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January 19, 2021

Portland's new rent control ordinance applies to short-term rentals

a closeup of a sign that says apex luxury rentals next to a clapboard building and a view down the street to portland's eastern promenade Photo / Maureen Milliken Short-term and long-term rentals come under the same rules under Portland's new rent control ordinance, city officials said.

Portland's new rent control ordinance, including an inflation-based cap on rent increases, applies to short-term rentals as well as traditional long-term rentals, the city has determined.

The city released "additional clarification to its official interpretation" of the ordinance that says short-term rentals are subject to the same annual rent increase caps that long-term rentals are, must submit information annually and follow other rules of the new ordinance.

Exempt from the rules, for both short-term and long-term rentals, are landlord-occupied buildings with fewer than five units.

Owners with short-term rentals posted on Airbnb, VRBO, HomeAway and other sites generally raise and lower rents relative to the area's market, the season, local events that draw big crowds and other factors.

Currently, Portland rentals range from about $95 to $150 a night, though rates vary. In July and August the rental fees can be several times more.

Under the rules of the new ordinance, a short-term rental's base rent is the one that was listed June 1, 2020. It can only increase annually by the inflation rate, generally about 2%. A short-term rental owner who didn't list the property in June because of the pandemic can go by the highest rent that will be charged in 2021.

Maine's Airbnb hosts earned $100 million from 534,000 guests in 2019, the last year for which figures from the country's largest short-term rental firm are available. That's up from a reported 430,000 bookings in 2018 that generated $67 million. There were 191,700 Airbnb guests in Cumberland County that year, and landlords in the county generated $30.2 million from rentals.

Short-term rental ordinance still in effect

The city's short-term rental ordinance that went into effect Jan. 1, 2018, is still in effect. It requires all short-term rentals to be registered. There's a $1,000 fine for providing false information on the registration form. 

Portland caps the number of units that are not owner-occupied at 400. Overall, there were 805 registered units on the mainland in 2019, the last year for which numbers were available. There are no limits on island rentals, where 113 units were registered in 2019.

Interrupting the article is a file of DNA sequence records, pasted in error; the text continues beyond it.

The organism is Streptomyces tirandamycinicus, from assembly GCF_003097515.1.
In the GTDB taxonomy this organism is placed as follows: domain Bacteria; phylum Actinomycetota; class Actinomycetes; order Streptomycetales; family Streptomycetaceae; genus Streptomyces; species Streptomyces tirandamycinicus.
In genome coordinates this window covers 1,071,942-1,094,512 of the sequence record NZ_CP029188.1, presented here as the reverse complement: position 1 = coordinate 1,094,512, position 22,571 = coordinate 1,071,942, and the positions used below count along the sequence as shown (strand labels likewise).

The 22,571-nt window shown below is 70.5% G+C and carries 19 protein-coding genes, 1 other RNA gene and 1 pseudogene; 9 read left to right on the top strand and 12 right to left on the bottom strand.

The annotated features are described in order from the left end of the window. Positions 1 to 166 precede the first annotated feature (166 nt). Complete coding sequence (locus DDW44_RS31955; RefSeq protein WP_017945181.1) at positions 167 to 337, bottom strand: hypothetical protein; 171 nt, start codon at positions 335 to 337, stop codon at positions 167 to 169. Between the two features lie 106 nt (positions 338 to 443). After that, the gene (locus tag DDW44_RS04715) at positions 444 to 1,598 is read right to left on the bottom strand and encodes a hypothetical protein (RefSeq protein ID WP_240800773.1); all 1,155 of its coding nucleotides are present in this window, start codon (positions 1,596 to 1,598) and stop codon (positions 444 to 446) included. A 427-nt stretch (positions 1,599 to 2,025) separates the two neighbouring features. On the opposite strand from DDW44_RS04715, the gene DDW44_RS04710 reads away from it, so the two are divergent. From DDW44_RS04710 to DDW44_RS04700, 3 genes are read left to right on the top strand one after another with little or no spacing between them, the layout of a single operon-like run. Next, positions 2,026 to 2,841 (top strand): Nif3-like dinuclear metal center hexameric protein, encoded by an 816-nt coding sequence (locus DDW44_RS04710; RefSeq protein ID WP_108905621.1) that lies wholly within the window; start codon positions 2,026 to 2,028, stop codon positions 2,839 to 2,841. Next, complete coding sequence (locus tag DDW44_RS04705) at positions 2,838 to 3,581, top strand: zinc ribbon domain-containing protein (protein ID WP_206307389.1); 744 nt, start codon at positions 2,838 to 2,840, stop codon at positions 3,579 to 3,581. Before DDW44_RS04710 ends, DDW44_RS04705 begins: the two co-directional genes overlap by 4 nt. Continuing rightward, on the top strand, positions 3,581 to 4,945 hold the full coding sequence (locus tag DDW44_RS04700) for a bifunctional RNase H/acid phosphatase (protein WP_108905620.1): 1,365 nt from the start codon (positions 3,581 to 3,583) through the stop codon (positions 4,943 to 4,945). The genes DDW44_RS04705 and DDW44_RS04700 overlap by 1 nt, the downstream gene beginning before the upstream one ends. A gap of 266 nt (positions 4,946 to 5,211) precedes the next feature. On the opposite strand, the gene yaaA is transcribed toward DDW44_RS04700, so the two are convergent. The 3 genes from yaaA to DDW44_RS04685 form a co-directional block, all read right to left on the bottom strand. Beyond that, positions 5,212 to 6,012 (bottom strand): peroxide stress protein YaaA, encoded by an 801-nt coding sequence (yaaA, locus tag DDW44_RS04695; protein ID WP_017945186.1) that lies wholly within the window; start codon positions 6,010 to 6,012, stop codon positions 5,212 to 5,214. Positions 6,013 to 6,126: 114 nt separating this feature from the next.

The only mandate in the ordinance that doesn't apply to short-term rentals is the requirement for 90 days' notice for termination of lease. Application fees for short-term rentals also remain what they are under the city's 2018 short-term rental ordinance. Short-term rental annual fees range from $100 for one-unit in landlord-occupied buildings up to $2,000 for five units; they are doubled for buildings that aren't occupied by the owner.

Rules in the ordinance also hold that landlords can't discriminate against tenants, a tenant's rights document must be posted in the property, all tenants must sign the rights document and information requested by the Housing Safety Office must be supplied annually to renew the application to allow the rental.

Notification of the clarification is on the city council's Wednesday night agenda, but only for information purposes, it doesn't require action by the council. The city has updated its online FAQs about how the ordinance relates to short-term rentals.

Other requirements of rent control

Some properties are exempt from Portland's new rent-increase cap, and that applies to short-term rentals, too. Those are:

  • units in a landlord-occupied building that has fewer than five units;
  • units where rent is publicly controlled or subsidized (such as Section 8, GA, etc.);
  • accessory dwelling units;
  • units owned, operated or managed by municipal housing authorities (such as Portland Housing Authority);
  • accommodations in a hospital, convent, church, religious facility or extended care facility;
  • dormitories owned and operated by an institution of higher education or by Portland Public Schools.

City voters approved the rent control ordinance, 57% to 43% Nov. 3. Advocates said previous attempts to keep city rents in line didn't work, while opponents said the new law would keep landlords from upgrading apartments in the city's aging housing stock. Voters in November also rejected a referendum that would have put more restrictions on short-term rentals, with 53% voters against it. The referendum called for limiting short-term rentals to owner-occupied units, and restricting the number of units allowed to five.

The city expects the new process required for all landlords to be ready by next month. Landlords will be able to submit information to the city either online or by regular mail, and are subject to evaluation by the Rent Board created under the ordinance.

Landlords will be notified of the resources by mail by next month. Though applications were originally due Jan. 1, the city staff has waived late fees until April 1 because of the delay in getting the process started.

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